2: Bring 25,000 more residents to downtown at a range of incomes, and enable existing residents to remain. 

3: Set clear and consistent rules for growth to make downtown a better place for everyone. 

4: Create inviting public spaces and streets as part of an active public realm. 

5: Make it easy to get to and around downtown through an expanded transportation network.

We believe downtown Oakland is in a promising but precarious position: It is growing and beginning to thrive, but there are still dozens of vacant lots and empty storefronts, and commercial development continues to lag. Downtown is on the cusp of becoming the sort of place that many of us have hoped it can be, and it’s important now to keep the momentum going. 

Released to the public in February 2016, the city’s Downtown Oakland Plan Alternatives report outlines two proposed visions of development in Downtown Oakland. SPUR is believes that both of these alternatives are too timid and amount to a major downzoning of Downtown Oakland.  

SPUR provided comments and recommendations on the report. Here are some highlights:

Bring more people and more jobs downtown

  • Provide scenarios that will help bring a lot more residents and a lot more jobs downtown
  • Ensure that empty parcels greater than 20,000 square feet are reserved for commercial uses. This is particularly important for sites near BART and/or within existing employment areas such as within City Center, along Broadway or in the Lake Merritt Office District. This will stop downtown Oakland from becoming a bedroom community of downtown San Francisco.

Keep downtown safe and attractive

  • Ensure that downtown is comfortable, clean and safe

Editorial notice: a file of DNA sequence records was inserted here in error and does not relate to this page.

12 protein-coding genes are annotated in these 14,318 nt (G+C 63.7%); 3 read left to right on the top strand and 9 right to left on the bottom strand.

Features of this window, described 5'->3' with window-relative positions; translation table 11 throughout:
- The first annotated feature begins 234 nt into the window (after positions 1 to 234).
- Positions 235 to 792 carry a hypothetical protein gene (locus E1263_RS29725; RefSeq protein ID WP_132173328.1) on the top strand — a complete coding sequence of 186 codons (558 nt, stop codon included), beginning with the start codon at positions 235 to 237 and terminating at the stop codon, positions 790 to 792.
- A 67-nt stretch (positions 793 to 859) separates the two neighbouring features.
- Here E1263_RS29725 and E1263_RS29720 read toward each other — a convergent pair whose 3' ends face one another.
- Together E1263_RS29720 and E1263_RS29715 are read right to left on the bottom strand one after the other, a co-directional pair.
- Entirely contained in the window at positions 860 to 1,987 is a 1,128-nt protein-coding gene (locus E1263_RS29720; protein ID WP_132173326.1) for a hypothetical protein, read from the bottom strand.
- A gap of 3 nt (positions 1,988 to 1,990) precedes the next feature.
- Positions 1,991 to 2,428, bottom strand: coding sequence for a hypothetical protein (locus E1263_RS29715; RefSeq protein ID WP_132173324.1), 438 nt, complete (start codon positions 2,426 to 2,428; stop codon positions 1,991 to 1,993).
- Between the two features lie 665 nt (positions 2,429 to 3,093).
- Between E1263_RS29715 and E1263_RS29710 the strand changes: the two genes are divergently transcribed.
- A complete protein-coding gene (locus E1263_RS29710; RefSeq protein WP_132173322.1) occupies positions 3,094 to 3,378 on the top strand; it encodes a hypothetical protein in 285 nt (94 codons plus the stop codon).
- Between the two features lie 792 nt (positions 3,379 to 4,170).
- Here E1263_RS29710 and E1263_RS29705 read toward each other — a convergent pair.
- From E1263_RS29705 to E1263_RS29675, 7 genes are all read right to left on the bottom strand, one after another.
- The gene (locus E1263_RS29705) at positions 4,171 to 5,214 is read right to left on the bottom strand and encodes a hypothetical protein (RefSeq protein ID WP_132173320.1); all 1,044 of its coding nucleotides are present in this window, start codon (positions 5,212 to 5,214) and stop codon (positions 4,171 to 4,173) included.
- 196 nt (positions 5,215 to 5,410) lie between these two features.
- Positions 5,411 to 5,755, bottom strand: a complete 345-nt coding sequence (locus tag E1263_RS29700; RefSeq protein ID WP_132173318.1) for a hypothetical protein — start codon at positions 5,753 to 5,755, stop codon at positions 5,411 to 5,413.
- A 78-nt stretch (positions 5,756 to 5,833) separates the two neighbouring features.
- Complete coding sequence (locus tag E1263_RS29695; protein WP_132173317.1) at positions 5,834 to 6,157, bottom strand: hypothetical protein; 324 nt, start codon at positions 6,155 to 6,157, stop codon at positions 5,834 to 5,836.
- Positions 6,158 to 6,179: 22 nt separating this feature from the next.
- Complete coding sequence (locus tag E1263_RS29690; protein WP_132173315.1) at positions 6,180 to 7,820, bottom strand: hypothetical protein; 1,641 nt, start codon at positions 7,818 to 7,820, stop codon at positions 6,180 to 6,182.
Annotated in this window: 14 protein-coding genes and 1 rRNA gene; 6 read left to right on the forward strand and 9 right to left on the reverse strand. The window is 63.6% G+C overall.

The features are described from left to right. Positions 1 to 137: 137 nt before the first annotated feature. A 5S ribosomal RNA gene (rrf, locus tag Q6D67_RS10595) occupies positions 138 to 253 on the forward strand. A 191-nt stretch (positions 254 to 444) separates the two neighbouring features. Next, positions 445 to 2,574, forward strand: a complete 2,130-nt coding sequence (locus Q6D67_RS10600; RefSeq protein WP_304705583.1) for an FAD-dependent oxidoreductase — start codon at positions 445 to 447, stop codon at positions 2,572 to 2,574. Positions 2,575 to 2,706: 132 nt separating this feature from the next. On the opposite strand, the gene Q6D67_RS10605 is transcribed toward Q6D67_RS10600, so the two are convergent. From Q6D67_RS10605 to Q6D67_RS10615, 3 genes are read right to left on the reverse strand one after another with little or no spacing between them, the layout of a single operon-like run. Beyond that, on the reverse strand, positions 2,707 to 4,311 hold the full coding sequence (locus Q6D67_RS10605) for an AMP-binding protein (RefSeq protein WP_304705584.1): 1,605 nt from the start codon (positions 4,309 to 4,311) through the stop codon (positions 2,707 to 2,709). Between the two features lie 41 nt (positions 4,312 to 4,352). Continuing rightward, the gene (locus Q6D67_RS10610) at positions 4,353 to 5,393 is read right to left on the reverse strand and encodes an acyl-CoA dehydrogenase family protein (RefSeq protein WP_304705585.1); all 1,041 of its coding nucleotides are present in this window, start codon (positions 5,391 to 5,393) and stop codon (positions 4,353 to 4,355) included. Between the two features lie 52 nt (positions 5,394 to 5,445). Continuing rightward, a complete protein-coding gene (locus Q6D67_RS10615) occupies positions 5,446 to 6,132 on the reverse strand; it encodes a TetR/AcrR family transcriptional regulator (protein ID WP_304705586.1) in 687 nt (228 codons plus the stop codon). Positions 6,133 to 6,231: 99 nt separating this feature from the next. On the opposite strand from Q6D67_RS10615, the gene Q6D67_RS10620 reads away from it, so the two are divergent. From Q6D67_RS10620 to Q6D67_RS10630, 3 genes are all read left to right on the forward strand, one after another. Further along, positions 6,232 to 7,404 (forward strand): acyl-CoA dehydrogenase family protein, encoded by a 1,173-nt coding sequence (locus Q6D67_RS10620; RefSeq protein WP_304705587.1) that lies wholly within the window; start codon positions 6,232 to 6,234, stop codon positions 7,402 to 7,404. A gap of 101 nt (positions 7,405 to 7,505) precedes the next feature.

• Strengthen urban design guidelines so that buildings are more inviting at the street level
  • Invest in new and exciting public spaces that work well for all

Improve the transportation network

  • Adopt Vision Zero policies to eliminate traffic-related deaths and injuries
  • Rethink the downtown bus routes
  • Improve cycling infrastructure
  • Close or remove some freeway off-ramps to regain land downtown

Community Benefits

  • Focus on increasing the tax base of downtown and don’t get distracted by one-off, ad hoc negotiations with developers of individual projects — especially if those agreements might make the project less likely to happen. 
  • Investigate creative financing strategies, such as enhanced infrastructure finance districts, that could generate tax increment revenue to finance much-needed infrastructure projects.

As the planning process continues, SPUR will be hosting sessions at 1544 Broadway to give you maximum opportunity to get involved. Now is the time. We hope to see you soon. 
 

Read SPUR’s past writing on downtown Oakland:

The Best Equity Plan for Downtown Oakland: Grow for Everyone’s Sake

Who Benefits From Oakland’s “Community Benefits” Negotiations?

Keep Building Oakland

Four Plans That Shaped Downtown Oakland’s First 100 Years

Time to Plan Big for the Future of Downtown Oakland